THE CLINTON administration is today expected to avert the threat of a transatlantic air war with the UK by allowing British Airways to continue its alliance with USAir.
There had been fears that the US would block BA's crucial code-share arrangement with its American partner and renounce the Bermuda 2 agreement on air services between the US and Britain.
Senior US aviation officials told the Independent yesterday, however, that the Transport Secretary, Federico Pena, had decided against renouncing the code-sharing arrangement that permits BA and its US partner to list flights jointly in computerised reservations systems - the principal benefit BA derives from its dollars 400m holding in USAir.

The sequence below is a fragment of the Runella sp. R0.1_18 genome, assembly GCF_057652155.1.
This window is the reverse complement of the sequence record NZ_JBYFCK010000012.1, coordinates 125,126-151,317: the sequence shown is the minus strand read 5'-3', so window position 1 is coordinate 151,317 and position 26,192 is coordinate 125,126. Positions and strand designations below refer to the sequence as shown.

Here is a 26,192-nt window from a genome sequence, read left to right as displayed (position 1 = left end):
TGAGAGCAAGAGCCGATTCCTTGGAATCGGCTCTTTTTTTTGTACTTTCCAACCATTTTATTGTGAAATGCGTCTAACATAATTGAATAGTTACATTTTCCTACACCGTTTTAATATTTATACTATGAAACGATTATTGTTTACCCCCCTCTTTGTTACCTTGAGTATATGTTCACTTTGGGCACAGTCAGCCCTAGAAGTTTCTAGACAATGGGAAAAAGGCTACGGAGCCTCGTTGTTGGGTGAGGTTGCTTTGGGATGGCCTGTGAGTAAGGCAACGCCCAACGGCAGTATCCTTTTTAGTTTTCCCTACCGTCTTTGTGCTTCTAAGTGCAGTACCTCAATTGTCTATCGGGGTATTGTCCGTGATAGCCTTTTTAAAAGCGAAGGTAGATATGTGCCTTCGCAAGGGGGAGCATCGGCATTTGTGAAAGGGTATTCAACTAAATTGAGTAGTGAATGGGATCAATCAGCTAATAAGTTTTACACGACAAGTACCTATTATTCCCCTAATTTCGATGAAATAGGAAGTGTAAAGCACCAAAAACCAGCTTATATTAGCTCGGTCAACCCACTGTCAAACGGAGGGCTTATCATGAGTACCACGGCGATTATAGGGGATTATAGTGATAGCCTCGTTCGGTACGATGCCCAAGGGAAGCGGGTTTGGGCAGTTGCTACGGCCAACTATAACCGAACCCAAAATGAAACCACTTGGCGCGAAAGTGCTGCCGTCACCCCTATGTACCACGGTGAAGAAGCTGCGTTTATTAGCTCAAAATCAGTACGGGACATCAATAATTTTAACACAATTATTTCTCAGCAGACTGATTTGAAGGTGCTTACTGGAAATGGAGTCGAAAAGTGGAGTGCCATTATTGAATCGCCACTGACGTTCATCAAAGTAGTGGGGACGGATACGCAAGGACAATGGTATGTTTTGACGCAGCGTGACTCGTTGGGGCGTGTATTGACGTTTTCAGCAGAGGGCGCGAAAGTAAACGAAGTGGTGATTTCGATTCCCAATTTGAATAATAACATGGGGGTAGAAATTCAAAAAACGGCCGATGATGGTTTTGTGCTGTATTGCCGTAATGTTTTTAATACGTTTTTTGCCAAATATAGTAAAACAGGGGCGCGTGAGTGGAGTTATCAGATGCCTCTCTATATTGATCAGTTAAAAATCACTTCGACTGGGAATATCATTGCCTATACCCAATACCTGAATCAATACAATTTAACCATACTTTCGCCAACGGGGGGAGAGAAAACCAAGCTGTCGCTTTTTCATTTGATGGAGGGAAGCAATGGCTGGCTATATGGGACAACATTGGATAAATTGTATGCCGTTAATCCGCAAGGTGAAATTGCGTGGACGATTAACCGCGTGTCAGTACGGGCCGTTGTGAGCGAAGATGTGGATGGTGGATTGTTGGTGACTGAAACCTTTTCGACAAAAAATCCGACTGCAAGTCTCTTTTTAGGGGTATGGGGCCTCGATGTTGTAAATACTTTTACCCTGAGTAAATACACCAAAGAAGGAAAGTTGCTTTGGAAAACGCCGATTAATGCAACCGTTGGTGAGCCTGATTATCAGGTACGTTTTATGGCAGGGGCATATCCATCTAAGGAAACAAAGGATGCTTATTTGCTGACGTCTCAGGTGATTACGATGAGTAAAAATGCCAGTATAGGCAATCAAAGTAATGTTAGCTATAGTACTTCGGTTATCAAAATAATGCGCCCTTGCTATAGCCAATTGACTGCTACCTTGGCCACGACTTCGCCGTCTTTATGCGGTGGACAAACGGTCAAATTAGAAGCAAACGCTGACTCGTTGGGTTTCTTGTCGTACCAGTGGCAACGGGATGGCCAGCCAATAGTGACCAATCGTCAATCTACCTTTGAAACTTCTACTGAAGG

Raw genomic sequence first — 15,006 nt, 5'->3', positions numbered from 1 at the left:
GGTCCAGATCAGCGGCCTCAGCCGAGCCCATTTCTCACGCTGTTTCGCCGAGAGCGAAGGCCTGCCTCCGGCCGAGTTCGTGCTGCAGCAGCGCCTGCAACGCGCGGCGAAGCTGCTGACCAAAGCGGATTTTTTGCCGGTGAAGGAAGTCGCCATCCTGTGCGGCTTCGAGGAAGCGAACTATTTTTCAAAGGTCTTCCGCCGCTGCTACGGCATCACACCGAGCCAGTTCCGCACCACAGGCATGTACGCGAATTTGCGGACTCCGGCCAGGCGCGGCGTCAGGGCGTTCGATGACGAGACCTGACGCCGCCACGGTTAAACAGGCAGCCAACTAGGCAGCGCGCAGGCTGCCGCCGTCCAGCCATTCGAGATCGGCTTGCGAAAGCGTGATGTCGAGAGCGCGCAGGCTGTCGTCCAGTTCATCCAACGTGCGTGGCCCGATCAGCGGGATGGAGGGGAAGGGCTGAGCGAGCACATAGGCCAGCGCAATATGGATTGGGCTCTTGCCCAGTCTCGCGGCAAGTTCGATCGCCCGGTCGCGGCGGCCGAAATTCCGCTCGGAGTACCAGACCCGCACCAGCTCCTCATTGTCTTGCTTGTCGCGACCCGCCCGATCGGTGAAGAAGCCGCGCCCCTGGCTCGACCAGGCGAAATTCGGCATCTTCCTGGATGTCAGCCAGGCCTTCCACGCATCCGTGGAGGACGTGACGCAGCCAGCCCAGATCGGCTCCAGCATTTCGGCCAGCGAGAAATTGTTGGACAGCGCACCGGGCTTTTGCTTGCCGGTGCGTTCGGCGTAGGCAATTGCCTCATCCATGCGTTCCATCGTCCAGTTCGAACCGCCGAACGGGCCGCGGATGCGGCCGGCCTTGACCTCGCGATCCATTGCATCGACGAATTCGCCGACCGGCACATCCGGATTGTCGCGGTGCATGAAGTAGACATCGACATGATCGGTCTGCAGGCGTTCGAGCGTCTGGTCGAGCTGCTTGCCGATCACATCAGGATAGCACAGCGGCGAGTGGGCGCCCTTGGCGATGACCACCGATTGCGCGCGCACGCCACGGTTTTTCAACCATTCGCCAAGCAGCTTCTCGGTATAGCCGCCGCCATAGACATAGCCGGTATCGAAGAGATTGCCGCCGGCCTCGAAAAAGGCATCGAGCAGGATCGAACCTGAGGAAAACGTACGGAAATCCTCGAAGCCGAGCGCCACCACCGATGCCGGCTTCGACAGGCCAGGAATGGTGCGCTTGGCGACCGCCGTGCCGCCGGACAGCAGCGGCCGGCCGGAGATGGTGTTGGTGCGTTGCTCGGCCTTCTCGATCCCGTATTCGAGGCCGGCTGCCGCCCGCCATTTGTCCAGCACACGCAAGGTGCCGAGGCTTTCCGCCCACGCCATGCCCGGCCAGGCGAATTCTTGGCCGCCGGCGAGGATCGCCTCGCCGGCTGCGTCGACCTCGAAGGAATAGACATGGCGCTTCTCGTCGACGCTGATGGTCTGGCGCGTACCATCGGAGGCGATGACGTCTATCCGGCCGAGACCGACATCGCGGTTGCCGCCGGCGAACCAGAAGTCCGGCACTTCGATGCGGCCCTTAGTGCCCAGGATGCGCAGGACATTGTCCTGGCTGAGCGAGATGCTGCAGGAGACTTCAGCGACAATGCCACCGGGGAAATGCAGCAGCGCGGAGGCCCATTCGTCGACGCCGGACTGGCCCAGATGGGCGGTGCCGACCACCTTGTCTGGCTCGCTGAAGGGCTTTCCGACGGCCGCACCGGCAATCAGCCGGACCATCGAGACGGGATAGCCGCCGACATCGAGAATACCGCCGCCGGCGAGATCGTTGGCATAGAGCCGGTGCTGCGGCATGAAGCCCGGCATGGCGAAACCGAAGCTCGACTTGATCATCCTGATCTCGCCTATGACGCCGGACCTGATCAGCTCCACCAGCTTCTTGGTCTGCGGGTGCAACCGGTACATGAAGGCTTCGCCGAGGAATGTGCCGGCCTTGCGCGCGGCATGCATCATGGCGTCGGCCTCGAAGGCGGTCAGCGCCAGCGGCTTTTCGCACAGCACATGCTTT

The US will instead extend provisional approval for a limited time - probably three months - to give negotiators yet another chance to draft a new bilateral agreement.
The US climbdown will infuriate American Airlines and Delta Airlines, which have been lobbying the White House to block the BA-USAir alliance unless US airlines are granted more access to Heathrow airport.
The British government had threatened to retaliate if the code-share deal was blocked by cutting US flights to Heathrow from Washington and Chicago. This would almost certainly have provoked further US sanctions against BA and Virgin Atlantic.